Monthly Archives: January 2013

God Be In My Head

God be in my head, and in my understanding;
God be in mine eyes, and in my looking;
God be in my mouth, and in my speaking;
God be in my heart, and in my thinking;
God be at mine end, and at my departing.
–Sarum Primer, 1558

God be in my hands when I pull the blanket up over my silly son’s head, just the way he likes it.

God be in my feet when I’m tramping across campus to another rehearsal.

God be in my eyes when I’m driving to the grocery store late at night to buy eggs to make cookies because I said I’d bring them to class tomorrow, and there’s no time in the morning.

God be in my words when it’s an hour past bedtime and my daughter is still wide awake.

God be in my mind when I’m doing my taxes and wondering where the money will come from.

God be in my waking, which comes too early.

God be in my sleeping, which comes too late.

God be in my head when I fold socks and underpants and shirts in silent prayer, and forgive me this one night for being too busy to fold my hands.

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To Err Is Human

This morning I did not go to church.

I did not read my Bible.

I prayed quite a bit, but I didn’t sing any Christian songs.

Not so many years ago, I would have been pretty sure there was a sin in there somewhere.  Staying home on a Sunday morning when you didn’t have a fever or something gross and contagious was simply not done when I was a kid, at least not in our family.  Granted, my dad didn’t have the option of skipping church for anything less than the most dire circumstances because he was the pastor.  But it wasn’t just being the preacher’s kid – most of the kids in my Sunday School were in the same boat.  No fever?  No vomit?  Quitcher bellyachin’ and put your good shoes on, we’re goin’ to church.

It’s not a bad pattern, all things considered.  There’s even Biblical precedent for it, when we’re reminded not to “forsake our own assembling together, as is the habit of some.”  Or, in modern English, “Don’t skip church, like SOME PEOPLE, you know who you are.”

There are plenty more good patterns where that came from.  “They received the word with all eagerness, examining the Scriptures daily to see if these things were so.”  Read your Bible every day!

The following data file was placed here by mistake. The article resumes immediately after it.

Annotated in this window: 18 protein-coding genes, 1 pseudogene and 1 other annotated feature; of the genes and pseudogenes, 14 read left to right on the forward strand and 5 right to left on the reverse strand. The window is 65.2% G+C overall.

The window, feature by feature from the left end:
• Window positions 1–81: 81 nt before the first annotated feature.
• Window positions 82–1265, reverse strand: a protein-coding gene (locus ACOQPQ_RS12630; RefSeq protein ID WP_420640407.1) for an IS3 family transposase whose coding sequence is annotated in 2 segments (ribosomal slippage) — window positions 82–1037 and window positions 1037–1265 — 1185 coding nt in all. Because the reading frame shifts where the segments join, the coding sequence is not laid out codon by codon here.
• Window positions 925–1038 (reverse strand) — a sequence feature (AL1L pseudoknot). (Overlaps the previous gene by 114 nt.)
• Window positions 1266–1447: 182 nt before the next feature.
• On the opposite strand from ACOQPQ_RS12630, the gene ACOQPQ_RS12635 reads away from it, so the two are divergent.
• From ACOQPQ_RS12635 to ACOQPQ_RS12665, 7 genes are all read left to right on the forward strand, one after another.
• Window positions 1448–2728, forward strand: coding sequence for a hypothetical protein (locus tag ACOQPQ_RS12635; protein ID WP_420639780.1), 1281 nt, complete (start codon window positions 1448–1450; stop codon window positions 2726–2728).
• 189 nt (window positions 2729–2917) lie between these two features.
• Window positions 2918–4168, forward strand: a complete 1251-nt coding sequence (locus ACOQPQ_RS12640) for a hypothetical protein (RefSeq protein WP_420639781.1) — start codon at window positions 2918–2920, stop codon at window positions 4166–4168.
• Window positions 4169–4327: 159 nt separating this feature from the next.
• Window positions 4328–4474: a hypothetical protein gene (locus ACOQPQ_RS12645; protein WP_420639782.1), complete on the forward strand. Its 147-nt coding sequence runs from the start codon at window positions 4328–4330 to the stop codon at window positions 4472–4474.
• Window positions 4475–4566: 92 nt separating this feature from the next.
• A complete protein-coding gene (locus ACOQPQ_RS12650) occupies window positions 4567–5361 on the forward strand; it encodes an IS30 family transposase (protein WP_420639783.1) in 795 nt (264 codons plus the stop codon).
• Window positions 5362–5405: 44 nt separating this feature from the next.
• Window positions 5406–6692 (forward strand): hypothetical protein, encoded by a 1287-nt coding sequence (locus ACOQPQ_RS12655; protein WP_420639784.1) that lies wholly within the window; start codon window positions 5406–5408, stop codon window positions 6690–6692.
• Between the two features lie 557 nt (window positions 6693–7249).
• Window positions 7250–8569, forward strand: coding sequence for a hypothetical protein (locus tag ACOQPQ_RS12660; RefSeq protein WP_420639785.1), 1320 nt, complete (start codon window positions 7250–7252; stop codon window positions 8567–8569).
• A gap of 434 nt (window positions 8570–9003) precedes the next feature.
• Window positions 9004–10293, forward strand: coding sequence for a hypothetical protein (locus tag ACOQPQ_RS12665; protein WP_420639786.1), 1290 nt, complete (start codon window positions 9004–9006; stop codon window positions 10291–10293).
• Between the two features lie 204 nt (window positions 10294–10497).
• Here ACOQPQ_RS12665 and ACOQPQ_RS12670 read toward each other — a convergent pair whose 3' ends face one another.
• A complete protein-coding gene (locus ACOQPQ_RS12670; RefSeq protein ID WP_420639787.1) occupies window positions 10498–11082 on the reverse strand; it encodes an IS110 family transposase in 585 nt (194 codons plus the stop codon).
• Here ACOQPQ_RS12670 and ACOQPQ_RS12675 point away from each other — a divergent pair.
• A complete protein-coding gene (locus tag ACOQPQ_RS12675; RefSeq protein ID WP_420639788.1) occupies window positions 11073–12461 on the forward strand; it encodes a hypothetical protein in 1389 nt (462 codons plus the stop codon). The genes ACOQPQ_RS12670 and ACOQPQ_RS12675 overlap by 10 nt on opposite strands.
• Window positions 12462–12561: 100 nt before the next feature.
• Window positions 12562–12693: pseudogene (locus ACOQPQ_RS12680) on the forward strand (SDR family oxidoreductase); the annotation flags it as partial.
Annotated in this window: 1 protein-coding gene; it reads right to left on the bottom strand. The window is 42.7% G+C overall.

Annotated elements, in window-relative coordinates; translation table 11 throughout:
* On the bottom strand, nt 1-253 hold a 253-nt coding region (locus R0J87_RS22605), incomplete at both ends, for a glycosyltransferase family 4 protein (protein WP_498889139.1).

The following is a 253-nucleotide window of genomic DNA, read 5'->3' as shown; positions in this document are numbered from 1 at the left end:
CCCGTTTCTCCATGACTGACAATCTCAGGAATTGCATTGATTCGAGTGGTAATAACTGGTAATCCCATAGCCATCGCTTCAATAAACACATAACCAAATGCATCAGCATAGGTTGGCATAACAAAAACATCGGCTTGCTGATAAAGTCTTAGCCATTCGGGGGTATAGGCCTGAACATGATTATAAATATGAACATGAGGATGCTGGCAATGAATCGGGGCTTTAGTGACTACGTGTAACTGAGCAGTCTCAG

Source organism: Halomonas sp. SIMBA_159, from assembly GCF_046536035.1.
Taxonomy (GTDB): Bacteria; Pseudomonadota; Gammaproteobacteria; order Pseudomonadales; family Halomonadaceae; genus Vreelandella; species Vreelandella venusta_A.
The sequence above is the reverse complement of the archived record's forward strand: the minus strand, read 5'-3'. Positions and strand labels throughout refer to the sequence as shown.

“But his delight is in the law of the Lord, and in his law doth he meditate day and night.”  Twice a day is even better!

As a teenager, I was never quite sure just how much Bible-reading and church-going was enough, so I decided to err on the side of caution and did it ALL.  Somewhere along the line, though, the myriad well-meaning instructions drowned out the true voice of those Scriptures.  There are so many books, so many sermons, so many words about the forms of our faith.  There is immense value in those words, and I love reading about how other people have brought rhythm and structure to their days with their disciplines of faith.  But it’s easy to get so lost in the form that we forget the eagerness and the delight that are meant to be the driving force behind the daily study.  So quickly we fall into going to church because it’s Sunday, instead of going because the Church is going to be there.

When this habit starts being built more of guilt than of joy, I think it’s probably all right to break it now and then.  Today was one of those days.  I had a major musical performance planned for the afternoon, and I found myself gripped with an unexpected attack of nerves.  This was well past queasy-tummy territory and approaching immobilized.  I dropped my children off at church, and then I came home.  I sat in the sunlight and read a book.  I prayed a little.  I had a late breakfast.  I prayed a little more.  I realized that I was useless at the moment, so I set my alarm for 45 minutes and got back in bed and pulled the covers over my head.